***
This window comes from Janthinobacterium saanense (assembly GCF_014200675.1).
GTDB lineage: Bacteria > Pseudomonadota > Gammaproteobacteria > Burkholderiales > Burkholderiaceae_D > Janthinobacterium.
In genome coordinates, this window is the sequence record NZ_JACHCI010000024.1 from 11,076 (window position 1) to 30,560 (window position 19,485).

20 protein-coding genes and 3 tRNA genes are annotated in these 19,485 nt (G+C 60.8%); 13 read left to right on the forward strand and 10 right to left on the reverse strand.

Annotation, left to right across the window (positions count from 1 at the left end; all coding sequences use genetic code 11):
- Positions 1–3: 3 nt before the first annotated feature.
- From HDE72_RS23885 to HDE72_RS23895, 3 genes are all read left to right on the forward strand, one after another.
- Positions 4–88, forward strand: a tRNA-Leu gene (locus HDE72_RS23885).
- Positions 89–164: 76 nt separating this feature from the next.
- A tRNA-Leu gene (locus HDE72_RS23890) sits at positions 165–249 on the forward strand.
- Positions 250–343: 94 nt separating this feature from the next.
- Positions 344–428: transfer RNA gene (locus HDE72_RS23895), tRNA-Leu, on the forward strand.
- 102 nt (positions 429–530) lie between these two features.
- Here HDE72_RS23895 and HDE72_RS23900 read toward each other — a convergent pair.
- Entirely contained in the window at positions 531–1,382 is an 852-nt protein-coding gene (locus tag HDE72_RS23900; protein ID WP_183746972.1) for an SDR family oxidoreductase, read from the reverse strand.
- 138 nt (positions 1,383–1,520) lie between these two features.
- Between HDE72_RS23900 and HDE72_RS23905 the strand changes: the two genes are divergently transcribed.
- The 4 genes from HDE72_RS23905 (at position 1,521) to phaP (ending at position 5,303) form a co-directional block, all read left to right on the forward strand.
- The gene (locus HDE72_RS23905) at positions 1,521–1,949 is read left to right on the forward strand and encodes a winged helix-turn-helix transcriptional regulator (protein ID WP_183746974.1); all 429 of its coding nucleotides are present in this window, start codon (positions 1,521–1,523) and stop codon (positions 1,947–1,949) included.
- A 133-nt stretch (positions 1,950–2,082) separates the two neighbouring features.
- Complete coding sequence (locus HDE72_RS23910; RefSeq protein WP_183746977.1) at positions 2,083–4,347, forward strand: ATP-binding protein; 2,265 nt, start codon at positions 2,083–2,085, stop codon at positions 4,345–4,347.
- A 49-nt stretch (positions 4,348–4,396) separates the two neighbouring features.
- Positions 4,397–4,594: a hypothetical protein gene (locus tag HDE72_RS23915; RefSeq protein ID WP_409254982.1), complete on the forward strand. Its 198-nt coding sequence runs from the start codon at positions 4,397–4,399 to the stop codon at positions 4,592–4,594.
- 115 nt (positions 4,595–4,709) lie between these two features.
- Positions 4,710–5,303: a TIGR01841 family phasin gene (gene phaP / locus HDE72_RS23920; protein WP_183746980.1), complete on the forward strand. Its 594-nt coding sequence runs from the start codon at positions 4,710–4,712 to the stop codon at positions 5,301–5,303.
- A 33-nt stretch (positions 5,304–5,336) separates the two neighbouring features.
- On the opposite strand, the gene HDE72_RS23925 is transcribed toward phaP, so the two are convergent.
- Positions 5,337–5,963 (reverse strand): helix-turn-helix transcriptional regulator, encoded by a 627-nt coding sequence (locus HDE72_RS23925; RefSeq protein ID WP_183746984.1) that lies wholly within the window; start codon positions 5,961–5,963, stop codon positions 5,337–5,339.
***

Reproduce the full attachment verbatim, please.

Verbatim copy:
This window comes from Janthinobacterium saanense (assembly GCF_014200675.1).
GTDB lineage: Bacteria > Pseudomonadota > Gammaproteobacteria > Burkholderiales > Burkholderiaceae_D > Janthinobacterium.
In genome coordinates, this window is the sequence record NZ_JACHCI010000024.1 from 11,076 (window position 1) to 30,560 (window position 19,485).

20 protein-coding genes and 3 tRNA genes are annotated in these 19,485 nt (G+C 60.8%); 13 read left to right on the forward strand and 10 right to left on the reverse strand.

Annotation, left to right across the window (positions count from 1 at the left end; all coding sequences use genetic code 11):
- Positions 1–3: 3 nt before the first annotated feature.
- From HDE72_RS23885 to HDE72_RS23895, 3 genes are all read left to right on the forward strand, one after another.
- Positions 4–88, forward strand: a tRNA-Leu gene (locus HDE72_RS23885).
- Positions 89–164: 76 nt separating this feature from the next.
- A tRNA-Leu gene (locus HDE72_RS23890) sits at positions 165–249 on the forward strand.
- Positions 250–343: 94 nt separating this feature from the next.
- Positions 344–428: transfer RNA gene (locus HDE72_RS23895), tRNA-Leu, on the forward strand.
- 102 nt (positions 429–530) lie between these two features.
- Here HDE72_RS23895 and HDE72_RS23900 read toward each other — a convergent pair.
- Entirely contained in the window at positions 531–1,382 is an 852-nt protein-coding gene (locus tag HDE72_RS23900; protein ID WP_183746972.1) for an SDR family oxidoreductase, read from the reverse strand.
- 138 nt (positions 1,383–1,520) lie between these two features.
- Between HDE72_RS23900 and HDE72_RS23905 the strand changes: the two genes are divergently transcribed.
- The 4 genes from HDE72_RS23905 (at position 1,521) to phaP (ending at position 5,303) form a co-directional block, all read left to right on the forward strand.
- The gene (locus HDE72_RS23905) at positions 1,521–1,949 is read left to right on the forward strand and encodes a winged helix-turn-helix transcriptional regulator (protein ID WP_183746974.1); all 429 of its coding nucleotides are present in this window, start codon (positions 1,521–1,523) and stop codon (positions 1,947–1,949) included.
- A 133-nt stretch (positions 1,950–2,082) separates the two neighbouring features.
- Complete coding sequence (locus HDE72_RS23910; RefSeq protein WP_183746977.1) at positions 2,083–4,347, forward strand: ATP-binding protein; 2,265 nt, start codon at positions 2,083–2,085, stop codon at positions 4,345–4,347.
- A 49-nt stretch (positions 4,348–4,396) separates the two neighbouring features.
- Positions 4,397–4,594: a hypothetical protein gene (locus tag HDE72_RS23915; RefSeq protein ID WP_409254982.1), complete on the forward strand. Its 198-nt coding sequence runs from the start codon at positions 4,397–4,399 to the stop codon at positions 4,592–4,594.
- 115 nt (positions 4,595–4,709) lie between these two features.
- Positions 4,710–5,303: a TIGR01841 family phasin gene (gene phaP / locus HDE72_RS23920; protein WP_183746980.1), complete on the forward strand. Its 594-nt coding sequence runs from the start codon at positions 4,710–4,712 to the stop codon at positions 5,301–5,303.
- A 33-nt stretch (positions 5,304–5,336) separates the two neighbouring features.
- On the opposite strand, the gene HDE72_RS23925 is transcribed toward phaP, so the two are convergent.
- Positions 5,337–5,963 (reverse strand): helix-turn-helix transcriptional regulator, encoded by a 627-nt coding sequence (locus HDE72_RS23925; RefSeq protein ID WP_183746984.1) that lies wholly within the window; start codon positions 5,961–5,963, stop codon positions 5,337–5,339.